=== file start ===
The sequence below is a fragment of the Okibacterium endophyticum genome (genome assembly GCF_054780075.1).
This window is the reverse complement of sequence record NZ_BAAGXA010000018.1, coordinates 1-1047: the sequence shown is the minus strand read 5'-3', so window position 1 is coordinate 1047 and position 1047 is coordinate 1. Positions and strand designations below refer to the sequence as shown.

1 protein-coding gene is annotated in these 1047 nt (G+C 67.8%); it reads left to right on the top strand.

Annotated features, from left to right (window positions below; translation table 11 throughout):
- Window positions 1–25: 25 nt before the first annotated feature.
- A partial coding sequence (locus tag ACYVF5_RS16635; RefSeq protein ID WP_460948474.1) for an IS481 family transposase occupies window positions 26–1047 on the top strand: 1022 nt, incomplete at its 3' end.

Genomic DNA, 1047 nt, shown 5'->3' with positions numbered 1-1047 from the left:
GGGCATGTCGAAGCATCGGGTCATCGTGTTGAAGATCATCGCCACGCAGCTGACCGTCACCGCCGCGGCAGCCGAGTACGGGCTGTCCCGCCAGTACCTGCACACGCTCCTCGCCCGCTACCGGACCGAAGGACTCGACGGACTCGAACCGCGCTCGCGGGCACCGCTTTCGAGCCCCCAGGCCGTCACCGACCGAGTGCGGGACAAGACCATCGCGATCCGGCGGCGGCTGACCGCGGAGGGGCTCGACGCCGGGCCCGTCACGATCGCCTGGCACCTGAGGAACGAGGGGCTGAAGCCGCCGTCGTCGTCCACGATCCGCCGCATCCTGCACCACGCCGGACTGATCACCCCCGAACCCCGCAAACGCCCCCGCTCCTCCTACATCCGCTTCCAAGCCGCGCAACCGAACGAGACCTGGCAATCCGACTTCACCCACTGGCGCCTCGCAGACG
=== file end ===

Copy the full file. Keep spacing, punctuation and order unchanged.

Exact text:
The sequence below is a fragment of the Okibacterium endophyticum genome (genome assembly GCF_054780075.1).
This window is the reverse complement of sequence record NZ_BAAGXA010000018.1, coordinates 1-1047: the sequence shown is the minus strand read 5'-3', so window position 1 is coordinate 1047 and position 1047 is coordinate 1. Positions and strand designations below refer to the sequence as shown.

1 protein-coding gene is annotated in these 1047 nt (G+C 67.8%); it reads left to right on the top strand.

Annotated features, from left to right (window positions below; translation table 11 throughout):
- Window positions 1–25: 25 nt before the first annotated feature.
- A partial coding sequence (locus tag ACYVF5_RS16635; RefSeq protein ID WP_460948474.1) for an IS481 family transposase occupies window positions 26–1047 on the top strand: 1022 nt, incomplete at its 3' end.

Genomic DNA, 1047 nt, shown 5'->3' with positions numbered 1-1047 from the left:
GGGCATGTCGAAGCATCGGGTCATCGTGTTGAAGATCATCGCCACGCAGCTGACCGTCACCGCCGCGGCAGCCGAGTACGGGCTGTCCCGCCAGTACCTGCACACGCTCCTCGCCCGCTACCGGACCGAAGGACTCGACGGACTCGAACCGCGCTCGCGGGCACCGCTTTCGAGCCCCCAGGCCGTCACCGACCGAGTGCGGGACAAGACCATCGCGATCCGGCGGCGGCTGACCGCGGAGGGGCTCGACGCCGGGCCCGTCACGATCGCCTGGCACCTGAGGAACGAGGGGCTGAAGCCGCCGTCGTCGTCCACGATCCGCCGCATCCTGCACCACGCCGGACTGATCACCCCCGAACCCCGCAAACGCCCCCGCTCCTCCTACATCCGCTTCCAAGCCGCGCAACCGAACGAGACCTGGCAATCCGACTTCACCCACTGGCGCCTCGCAGACG